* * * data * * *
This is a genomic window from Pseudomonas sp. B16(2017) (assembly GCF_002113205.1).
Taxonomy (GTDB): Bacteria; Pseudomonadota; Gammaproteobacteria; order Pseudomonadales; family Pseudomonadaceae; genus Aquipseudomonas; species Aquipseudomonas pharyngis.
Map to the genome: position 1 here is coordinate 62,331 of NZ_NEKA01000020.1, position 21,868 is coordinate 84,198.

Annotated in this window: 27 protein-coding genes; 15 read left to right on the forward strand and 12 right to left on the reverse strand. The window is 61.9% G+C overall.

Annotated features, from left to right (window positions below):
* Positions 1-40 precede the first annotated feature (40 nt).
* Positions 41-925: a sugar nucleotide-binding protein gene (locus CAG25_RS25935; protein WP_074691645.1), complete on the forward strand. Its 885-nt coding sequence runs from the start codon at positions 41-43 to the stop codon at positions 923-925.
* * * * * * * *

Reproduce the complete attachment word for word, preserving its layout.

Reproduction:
This is a genomic window from Pseudomonas sp. B16(2017) (assembly GCF_002113205.1).
Taxonomy (GTDB): Bacteria; Pseudomonadota; Gammaproteobacteria; order Pseudomonadales; family Pseudomonadaceae; genus Aquipseudomonas; species Aquipseudomonas pharyngis.
Map to the genome: position 1 here is coordinate 62,331 of NZ_NEKA01000020.1, position 21,868 is coordinate 84,198.

Annotated in this window: 27 protein-coding genes; 15 read left to right on the forward strand and 12 right to left on the reverse strand. The window is 61.9% G+C overall.

Annotated features, from left to right (window positions below):
* Positions 1-40 precede the first annotated feature (40 nt).
* Positions 41-925: a sugar nucleotide-binding protein gene (locus CAG25_RS25935; protein WP_074691645.1), complete on the forward strand. Its 885-nt coding sequence runs from the start codon at positions 41-43 to the stop codon at positions 923-925.